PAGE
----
The recently developed method of capillary electrophoresis (CE) in different separating media (CE, capillary zone electrophonesis (CZE), mieellar electrokinetic capillary chromatography (MECQ) for the determination of amino acids has also been extensively studied. Here the amino acid ions or derivatives migrate in the electric field through a separating capillary, for which a wide range of techniques have been described. Of these, only the review article by Smith (1997) on this separation technique will be mentioned and some recent papers which apply CE to the analysis of the amino acid composition of feedstuffs and skin (Michaelsen et al., 1994), or soy protein (Oguri et al., 1997), free amino acids in beer (Klampfl et al., 1998), or soy sauce and beverages (Soga and Ross, 1999), and of methionine and homocysteine in human plasma (Vecchione et al., 1999).

HPLC after precolumn derivatization

After precolumn derivatization with non-polar, UV-vis- or fluorescence-active reagents on the amino group, all amino acids can be separated by RP-HPLC. This is of benefit especially in laboratories where amino acids are tested only occasionally as the HPLC equipment, unlike the amino acid analyser, is very versatile. New derivatization reagents are being developed all the time and can be protected by patents, which is a major advantage for HPLC manufacturers. The techniques dif fer mainly with regard to derivatization conditions (temperature, time, separation of the reagent), stability of the derivatives and detection methodology (cf. Table 2.3). The ideal reagent has not yet been identified and recent developments have so far not superseded established older methods.

The long-established, slightly cumbersome (long reaction time, distillation for removal of excess reagent in a vacuum) derivatization with PITC was made commercially accessible by Waters as the Pico-Tag method using a dedicated apparatus. The PITC amino acids being formed, which are fairly stable in an acid environment, can eyelize to phenylthiohydantoin (PTH) amino acids in an alkaline environment (secondary reaction). The first-named derivatives are usually ehromatographed and detected under UV light. The follow-up products of eysteie acid and methionine sulphone can also be separated ehromatographieally after oxidation of the sample with performic acid.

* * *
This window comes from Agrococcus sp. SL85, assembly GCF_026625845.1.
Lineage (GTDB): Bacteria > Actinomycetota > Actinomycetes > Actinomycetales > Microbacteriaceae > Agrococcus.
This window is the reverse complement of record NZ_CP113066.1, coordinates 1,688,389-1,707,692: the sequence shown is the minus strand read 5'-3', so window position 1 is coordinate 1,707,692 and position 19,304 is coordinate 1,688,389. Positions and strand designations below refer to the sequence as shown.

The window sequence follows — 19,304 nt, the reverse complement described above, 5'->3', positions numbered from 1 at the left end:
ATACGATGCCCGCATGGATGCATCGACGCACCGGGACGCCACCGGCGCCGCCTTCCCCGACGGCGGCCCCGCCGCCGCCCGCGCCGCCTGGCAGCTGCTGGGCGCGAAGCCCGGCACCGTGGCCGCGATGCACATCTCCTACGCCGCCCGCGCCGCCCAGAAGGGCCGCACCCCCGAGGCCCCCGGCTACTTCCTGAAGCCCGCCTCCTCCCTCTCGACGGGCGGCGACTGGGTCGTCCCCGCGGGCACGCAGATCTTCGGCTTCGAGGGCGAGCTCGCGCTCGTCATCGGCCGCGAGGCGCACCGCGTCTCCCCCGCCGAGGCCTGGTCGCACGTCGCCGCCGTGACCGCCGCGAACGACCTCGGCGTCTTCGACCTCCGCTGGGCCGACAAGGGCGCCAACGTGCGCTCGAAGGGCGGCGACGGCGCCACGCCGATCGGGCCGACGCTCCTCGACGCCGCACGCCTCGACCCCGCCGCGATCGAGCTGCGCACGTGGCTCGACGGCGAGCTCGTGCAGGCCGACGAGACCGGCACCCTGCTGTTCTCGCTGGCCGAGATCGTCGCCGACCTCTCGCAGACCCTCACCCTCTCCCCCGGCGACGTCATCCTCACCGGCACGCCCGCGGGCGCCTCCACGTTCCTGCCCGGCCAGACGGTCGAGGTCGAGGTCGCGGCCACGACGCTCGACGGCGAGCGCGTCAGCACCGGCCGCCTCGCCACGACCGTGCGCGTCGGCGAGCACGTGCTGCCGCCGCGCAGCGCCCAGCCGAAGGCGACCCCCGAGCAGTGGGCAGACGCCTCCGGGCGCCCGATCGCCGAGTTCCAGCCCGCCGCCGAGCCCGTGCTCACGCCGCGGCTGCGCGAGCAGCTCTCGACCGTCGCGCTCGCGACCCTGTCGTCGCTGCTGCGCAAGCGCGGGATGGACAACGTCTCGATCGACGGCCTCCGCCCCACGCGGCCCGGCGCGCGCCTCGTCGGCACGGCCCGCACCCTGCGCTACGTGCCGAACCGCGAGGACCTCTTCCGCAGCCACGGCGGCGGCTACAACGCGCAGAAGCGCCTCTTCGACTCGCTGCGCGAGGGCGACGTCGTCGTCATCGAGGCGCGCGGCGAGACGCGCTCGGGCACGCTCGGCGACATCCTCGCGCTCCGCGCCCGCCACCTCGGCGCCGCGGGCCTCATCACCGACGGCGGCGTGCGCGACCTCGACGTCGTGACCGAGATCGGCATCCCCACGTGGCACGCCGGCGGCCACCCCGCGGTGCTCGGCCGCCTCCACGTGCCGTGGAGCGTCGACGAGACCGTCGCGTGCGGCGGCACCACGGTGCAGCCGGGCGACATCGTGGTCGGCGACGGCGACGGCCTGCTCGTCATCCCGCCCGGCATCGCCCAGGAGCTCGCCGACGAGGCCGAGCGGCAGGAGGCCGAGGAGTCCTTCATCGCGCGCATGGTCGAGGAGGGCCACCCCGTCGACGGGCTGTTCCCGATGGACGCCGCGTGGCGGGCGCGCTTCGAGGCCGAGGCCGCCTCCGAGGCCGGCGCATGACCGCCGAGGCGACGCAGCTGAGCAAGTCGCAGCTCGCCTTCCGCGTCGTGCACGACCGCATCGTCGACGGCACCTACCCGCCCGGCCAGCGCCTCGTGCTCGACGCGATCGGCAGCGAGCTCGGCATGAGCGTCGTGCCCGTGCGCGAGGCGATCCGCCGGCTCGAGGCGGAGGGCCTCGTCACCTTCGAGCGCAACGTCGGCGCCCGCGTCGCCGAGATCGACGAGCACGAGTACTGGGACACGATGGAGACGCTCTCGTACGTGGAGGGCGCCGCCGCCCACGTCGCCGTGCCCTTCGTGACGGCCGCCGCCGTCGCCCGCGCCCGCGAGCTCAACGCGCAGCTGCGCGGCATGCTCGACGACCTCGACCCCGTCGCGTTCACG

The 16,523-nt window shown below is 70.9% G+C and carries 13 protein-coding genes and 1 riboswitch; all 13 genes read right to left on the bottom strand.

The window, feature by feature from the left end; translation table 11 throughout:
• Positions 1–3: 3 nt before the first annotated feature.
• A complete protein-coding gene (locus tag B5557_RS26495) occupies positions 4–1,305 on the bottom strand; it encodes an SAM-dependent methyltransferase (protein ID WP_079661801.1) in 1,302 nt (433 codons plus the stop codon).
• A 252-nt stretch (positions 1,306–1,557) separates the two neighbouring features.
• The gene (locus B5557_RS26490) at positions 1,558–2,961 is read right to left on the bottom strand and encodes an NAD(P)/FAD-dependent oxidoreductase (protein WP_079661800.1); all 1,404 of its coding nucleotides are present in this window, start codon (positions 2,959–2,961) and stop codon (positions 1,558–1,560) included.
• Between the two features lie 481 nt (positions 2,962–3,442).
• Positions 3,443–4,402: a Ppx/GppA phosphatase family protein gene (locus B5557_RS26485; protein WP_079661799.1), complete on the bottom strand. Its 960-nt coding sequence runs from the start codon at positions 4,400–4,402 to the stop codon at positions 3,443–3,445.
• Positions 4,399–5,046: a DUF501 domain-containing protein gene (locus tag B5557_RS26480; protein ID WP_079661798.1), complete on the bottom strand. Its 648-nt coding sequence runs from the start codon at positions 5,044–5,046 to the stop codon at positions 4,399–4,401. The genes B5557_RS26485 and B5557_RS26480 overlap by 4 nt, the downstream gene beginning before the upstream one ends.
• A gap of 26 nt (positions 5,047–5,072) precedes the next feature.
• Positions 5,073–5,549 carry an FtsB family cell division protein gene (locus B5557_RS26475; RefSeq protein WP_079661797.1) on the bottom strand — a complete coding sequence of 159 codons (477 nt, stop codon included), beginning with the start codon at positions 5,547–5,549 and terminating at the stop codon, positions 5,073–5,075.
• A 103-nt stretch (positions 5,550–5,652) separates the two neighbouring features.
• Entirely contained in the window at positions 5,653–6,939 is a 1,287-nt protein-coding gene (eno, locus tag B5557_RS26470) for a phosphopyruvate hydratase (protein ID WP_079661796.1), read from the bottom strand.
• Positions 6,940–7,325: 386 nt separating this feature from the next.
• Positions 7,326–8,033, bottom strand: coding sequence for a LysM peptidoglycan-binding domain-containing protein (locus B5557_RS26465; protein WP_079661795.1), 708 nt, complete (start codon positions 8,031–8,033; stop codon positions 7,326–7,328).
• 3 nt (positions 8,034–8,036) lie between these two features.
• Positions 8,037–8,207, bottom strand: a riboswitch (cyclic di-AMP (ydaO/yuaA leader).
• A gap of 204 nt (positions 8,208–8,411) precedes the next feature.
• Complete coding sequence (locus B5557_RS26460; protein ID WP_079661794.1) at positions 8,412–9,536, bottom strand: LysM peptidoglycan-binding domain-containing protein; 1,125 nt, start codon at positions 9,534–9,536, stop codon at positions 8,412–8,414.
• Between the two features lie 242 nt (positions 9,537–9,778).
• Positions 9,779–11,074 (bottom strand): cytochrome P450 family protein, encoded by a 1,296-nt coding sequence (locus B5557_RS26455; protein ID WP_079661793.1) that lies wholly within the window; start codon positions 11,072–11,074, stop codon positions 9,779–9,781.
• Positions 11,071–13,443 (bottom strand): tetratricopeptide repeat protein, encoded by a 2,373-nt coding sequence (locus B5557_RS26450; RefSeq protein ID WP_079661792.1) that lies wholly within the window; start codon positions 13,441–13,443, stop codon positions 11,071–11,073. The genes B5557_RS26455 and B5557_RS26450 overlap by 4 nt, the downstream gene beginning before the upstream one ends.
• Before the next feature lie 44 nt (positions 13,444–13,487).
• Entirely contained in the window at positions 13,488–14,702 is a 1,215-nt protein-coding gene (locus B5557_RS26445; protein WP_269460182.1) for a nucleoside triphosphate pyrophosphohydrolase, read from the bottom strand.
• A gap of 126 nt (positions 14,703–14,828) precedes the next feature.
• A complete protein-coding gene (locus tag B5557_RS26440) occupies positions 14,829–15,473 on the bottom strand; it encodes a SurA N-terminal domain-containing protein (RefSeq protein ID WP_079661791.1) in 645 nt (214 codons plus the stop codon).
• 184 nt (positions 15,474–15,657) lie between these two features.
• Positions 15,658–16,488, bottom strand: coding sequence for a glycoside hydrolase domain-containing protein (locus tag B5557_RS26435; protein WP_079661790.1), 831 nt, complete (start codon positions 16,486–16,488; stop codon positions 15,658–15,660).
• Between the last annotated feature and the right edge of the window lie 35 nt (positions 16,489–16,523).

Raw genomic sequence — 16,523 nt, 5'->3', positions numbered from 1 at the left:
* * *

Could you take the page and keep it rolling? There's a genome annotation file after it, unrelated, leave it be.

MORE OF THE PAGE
Cohen and Strydom (1988) and MolnarPerl (1994) have written reviews on this subject, Khalifa and Molnar-Perl (1996) studied the effect of salt from the neutralization of the hydrolysates on the derivatization and observed no interference, so that the widely practised removal of the hydrochloric acid by distillation would be superfluous. Vasantis and Molnar-Perl (1999) systematically studied and optimized the separation conditions for 27 amino acids. Elkin and Wasynczuk (1987) successfully applied the technique to feed raw materials and compound feeds and compared it with IEC. The extensively described PITC methology was considered equivalent to IEC. Zhao et al. (1992) also tested animal feed and cereal and reported interference with derivatization in materials with a high starch content. Suzuki and Early (1993), Shang and Wang (1996) and Gonzalez-Castro et al. (1997) reported on PITC amino acid analysis in plant products. Toran et al. (1996) studied infant formulas and ehromatographieally optimized the determination of sulphur-containing amino acids, whereas Alonso et al. (1994) analysed the free amino acids in these products, which they were able to quantify in just 20 min with an intralaboratory CVr of less than 10%. Other authors used this technique